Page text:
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Power and organisational change: a case study

Title
Power and organisational change: a case study
Type
Thesis
Year
2010
Authors
João Pedro Oliveira
(Author)
FEP
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Scientific classification
FOS: Social sciences > Economics and Business
CORDIS: Social sciences > Economics
Other information
Abstract (EN): This thesis reports the results of a case study conducted in a Portuguese manufacturing organization, a part of a large group, which endured profound organizational changes. The initial objective of the research was to explore, in a processual way, the long-term interactions between an Enterprise Resource Planning (ERP) system, the consultants that implemented it and management accounting and control, in this organization. However, during the fieldwork, the researcher was confronted with an apparent puzzle: in the past, formally powerful ‘central’ actors had been confronted with important limitations – including in their relations with formally less powerful actors, particularly ‘local’ actors at the plant level. At the time of the fieldwork, however, the situation had substantially changed. The researcher was therefore confronted with a puzzle, which seemed to be about the distribution of power in the organization, about who the powerful actors were and, more fundamentally, what caused (or limited) actors’ relational power. (…) This thesis proposes several contributions concerning the repercussions of the collective of innovations across the circuits of power. Some examples are embedding rules in technology (Volkoff et al., 2007) and organizational processes, redefining the scope of agencies, creating non-zero sum outcomes, and the emergence of the perception of control inevitability and naturalness within organizational normalcy. Collectively, these innovations promoted rules enactment (by both human and non-human actors) in ways that benefited the interests of central actors. In addition, this thesis proposes contributions related with the two theoretical frameworks and literatures framing the research. It proposes several refinements to Clegg’s (1989) framework, comprising changes in its graphical layout, linkages and even concepts. The second contribution is an ANT-inspired, OIE model of rule-based action. This model draws on Burns and Scapens’ (2000) macro structure and concepts, but it is actually a completely new model. It adopts a wide definition of rules, also viewing them as internal structures orienting actors. Thus defined, rules underlie routines and fill a gap in routines-focused frameworks – in particular, when there are no established routines as regards particular issues. The model acknowledges intra-organizational diversity and focuses on the processes of introduction, interpretation, acceptance and enactment of rules. It also relates rules with material conditions, in particular since rules may be technologically and organizationally embedded. Finally, the model highlights that rules may be enacted by both human actors (individual and collective) and non-human actors. The model provides a novel way to conceptualise how actors’ interests may be achieved through the various intersections between rules and material conditions, and by the ultimate enactment of rules by both human and non-human actors.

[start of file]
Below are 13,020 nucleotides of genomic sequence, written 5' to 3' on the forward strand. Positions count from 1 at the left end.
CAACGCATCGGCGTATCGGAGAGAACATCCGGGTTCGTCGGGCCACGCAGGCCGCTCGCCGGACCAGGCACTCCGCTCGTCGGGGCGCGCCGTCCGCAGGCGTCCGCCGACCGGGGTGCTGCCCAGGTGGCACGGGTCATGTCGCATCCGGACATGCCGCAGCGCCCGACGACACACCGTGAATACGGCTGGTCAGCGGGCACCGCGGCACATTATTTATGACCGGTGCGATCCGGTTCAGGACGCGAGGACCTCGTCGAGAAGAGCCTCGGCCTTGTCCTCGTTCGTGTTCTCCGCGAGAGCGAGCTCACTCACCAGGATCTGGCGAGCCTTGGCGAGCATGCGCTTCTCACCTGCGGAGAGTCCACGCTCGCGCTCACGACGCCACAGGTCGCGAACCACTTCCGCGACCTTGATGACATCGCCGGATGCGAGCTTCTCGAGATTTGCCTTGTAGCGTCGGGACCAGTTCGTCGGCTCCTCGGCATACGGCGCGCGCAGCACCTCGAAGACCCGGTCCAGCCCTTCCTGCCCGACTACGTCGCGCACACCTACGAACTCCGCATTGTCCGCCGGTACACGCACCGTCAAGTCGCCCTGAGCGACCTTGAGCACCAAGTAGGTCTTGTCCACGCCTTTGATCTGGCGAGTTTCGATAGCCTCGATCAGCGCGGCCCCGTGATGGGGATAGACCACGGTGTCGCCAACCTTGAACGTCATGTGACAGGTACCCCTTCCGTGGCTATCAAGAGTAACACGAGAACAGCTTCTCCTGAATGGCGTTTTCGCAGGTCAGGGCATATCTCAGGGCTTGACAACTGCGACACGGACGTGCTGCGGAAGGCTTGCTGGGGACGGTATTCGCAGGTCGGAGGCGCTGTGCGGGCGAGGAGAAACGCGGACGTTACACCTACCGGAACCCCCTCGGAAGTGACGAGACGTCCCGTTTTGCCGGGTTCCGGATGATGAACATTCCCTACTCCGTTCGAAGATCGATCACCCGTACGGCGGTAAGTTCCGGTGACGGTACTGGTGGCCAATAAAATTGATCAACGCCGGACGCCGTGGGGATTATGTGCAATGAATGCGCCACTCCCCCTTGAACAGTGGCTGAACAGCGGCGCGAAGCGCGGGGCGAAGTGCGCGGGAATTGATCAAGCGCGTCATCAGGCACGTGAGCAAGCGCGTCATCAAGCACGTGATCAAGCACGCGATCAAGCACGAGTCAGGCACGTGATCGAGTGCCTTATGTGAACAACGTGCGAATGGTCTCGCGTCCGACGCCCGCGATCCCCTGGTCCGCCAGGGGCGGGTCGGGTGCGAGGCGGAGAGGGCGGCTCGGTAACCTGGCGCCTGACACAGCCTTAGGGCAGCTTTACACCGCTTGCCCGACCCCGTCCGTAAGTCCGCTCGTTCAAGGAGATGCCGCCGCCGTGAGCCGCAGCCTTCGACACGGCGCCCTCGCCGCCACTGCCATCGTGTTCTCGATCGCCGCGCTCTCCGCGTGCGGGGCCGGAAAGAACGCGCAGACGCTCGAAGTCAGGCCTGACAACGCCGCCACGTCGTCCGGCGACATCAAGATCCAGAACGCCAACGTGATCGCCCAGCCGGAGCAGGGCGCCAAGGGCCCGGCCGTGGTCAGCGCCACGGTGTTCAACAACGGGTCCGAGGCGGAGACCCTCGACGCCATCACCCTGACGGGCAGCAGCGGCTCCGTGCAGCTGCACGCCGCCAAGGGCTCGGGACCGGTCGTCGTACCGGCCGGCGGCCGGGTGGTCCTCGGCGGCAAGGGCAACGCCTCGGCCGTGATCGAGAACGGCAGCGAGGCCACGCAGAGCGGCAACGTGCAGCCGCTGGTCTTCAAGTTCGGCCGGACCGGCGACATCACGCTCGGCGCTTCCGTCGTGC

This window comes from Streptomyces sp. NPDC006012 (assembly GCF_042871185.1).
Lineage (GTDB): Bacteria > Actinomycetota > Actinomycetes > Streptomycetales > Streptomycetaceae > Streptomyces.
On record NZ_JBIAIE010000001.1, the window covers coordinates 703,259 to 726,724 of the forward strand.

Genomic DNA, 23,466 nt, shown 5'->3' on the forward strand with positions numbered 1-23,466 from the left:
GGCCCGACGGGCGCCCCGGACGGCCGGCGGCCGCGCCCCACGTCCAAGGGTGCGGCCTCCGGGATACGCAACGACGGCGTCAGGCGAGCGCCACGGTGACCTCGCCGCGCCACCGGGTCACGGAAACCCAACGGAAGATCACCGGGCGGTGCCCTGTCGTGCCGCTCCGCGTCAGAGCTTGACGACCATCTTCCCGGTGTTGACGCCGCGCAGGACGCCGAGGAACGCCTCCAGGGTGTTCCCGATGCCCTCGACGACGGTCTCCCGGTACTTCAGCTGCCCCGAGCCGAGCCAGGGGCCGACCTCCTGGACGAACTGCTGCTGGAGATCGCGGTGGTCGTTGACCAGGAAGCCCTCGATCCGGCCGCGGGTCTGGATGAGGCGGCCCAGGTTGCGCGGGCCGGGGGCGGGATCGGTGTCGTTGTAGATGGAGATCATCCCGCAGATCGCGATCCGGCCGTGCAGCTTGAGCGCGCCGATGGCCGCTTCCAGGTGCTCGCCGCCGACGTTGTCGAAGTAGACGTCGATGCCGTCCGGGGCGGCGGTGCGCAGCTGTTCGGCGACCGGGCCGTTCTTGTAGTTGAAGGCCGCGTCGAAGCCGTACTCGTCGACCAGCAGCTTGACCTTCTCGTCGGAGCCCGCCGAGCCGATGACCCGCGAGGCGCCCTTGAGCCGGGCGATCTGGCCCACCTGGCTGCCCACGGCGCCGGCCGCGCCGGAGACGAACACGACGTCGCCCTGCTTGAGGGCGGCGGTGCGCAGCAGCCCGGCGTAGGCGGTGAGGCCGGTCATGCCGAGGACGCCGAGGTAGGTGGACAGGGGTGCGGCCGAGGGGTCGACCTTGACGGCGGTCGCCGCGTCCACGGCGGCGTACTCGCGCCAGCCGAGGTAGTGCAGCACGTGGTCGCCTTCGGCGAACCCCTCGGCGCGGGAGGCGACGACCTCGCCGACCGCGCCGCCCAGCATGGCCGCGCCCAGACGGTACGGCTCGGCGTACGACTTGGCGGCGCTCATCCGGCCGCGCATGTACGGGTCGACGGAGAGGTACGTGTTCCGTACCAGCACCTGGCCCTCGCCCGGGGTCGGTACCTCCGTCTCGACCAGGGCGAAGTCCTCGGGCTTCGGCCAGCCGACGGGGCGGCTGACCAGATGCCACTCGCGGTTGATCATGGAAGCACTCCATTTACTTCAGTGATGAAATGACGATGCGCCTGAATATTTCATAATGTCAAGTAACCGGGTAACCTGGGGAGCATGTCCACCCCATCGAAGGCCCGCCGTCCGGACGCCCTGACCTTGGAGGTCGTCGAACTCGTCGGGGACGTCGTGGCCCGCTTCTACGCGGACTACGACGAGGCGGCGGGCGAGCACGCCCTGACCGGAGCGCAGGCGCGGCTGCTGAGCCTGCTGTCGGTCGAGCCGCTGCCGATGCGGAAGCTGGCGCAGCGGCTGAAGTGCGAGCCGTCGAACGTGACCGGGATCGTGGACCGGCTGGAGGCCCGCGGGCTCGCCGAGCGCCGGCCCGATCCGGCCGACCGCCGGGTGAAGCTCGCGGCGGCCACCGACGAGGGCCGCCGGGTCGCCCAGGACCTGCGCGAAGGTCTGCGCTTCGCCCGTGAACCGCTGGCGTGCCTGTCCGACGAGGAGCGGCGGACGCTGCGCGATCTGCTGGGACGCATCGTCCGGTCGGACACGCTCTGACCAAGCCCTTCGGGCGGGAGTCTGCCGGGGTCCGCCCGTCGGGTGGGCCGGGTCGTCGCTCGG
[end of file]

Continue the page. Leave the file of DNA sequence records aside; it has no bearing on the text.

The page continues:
Language: English
Type (Professor's evaluation): Scientific
Notes: Link: http://discovery.dundee.ac.uk/portal/files/1253922/Carvalho%20Oliveira_phd_2010.pdf
No. of pages: 709
License type: Click to view license CC BY-NC
Documents
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Carvalho Oliveira_phd_2010 (Univ. Dundee library copy) 2451.35 KB
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